Earlier last year, the food and health community was rocked with news that wine can help people lose weight.
While this has been inevitable due to the existence of the Mediterranean Diet, this study was conducted in Harvard University, making it more legitimate than just hearing or reading about it on the news.
Studies to Look Out For
In fact, for 13 years, this study observed more than 20,000 women who consume about half a bottle of wine on a daily basis and their results couldn’t be clearer — most of the subjects have a 70 percent decreased risk of gaining weight or experiencing obesity compared to those who don’t drink wine.
The National Institute for Alcohol Abuse and Alcoholism helped make this study even more plausible by concluding that when people substitute their carbohydrates with alcohol, they are more than likely to lose weight as they were only getting less energy from the alcohol they consume than the actual food they eat.
It may sound controversial but with more studies sprouting, such as the one presented during the European Conference on Obesity, of which the study suggested a glass of red wine can elevate the good cholesterol in the body, experts can’t help but agree.
Furthermore, other health benefits are being associated to wine drinking and these include, but not limited to, improvement of type 2 diabetes, better glucose metabolism, and lesser usage of energy from simple sugars.
It is helped even more by the presence of antioxidants that helps lessen the risk of developing cancer.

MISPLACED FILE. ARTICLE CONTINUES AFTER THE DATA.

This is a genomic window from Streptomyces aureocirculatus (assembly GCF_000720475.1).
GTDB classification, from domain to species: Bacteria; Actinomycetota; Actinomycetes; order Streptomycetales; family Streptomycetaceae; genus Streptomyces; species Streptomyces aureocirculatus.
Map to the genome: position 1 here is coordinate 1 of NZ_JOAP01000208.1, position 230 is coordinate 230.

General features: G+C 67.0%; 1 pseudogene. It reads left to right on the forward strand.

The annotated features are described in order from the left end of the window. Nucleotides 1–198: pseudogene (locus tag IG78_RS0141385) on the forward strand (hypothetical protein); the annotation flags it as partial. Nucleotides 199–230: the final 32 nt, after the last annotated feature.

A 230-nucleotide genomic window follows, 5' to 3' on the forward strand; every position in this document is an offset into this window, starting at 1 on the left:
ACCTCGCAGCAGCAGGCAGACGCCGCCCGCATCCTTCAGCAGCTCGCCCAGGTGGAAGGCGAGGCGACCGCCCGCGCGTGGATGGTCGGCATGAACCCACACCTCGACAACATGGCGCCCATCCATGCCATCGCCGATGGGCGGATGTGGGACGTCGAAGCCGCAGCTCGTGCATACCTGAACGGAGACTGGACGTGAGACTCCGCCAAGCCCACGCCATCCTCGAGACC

Of course, these studies do not wish to imply that people should start going to Longhorn Steakhouse or other steak places to eat and drink wine on a daily basis.
Moderation must and should always be the top priority, following the recommended intake of one to two glasses a day.
While there is truth behind wine drinking and weight loss, it is still considered as alcohol so the possibility of developing an attachment or addiction to it is very high.
Based on British Government statistics, wine alcoholism is at an all-time high in the UK, mostly affecting middle-class women.
About one out of five women are drinking excessively, following a “wine o’clock” manner that signals the start of “me-time” or as part of their weight loss regimen.
Stress and obesity are almost, always go together and wine is often the resolution women do to help them fight both issues.
Unfortunately, while it may support their weight loss, addiction can be a long-term health issue that people may find difficult to get out of.
In conclusion, wine can aid in weight loss but it should always be taken in moderation as it may cause other bigger health issues such as addiction and alcoholism.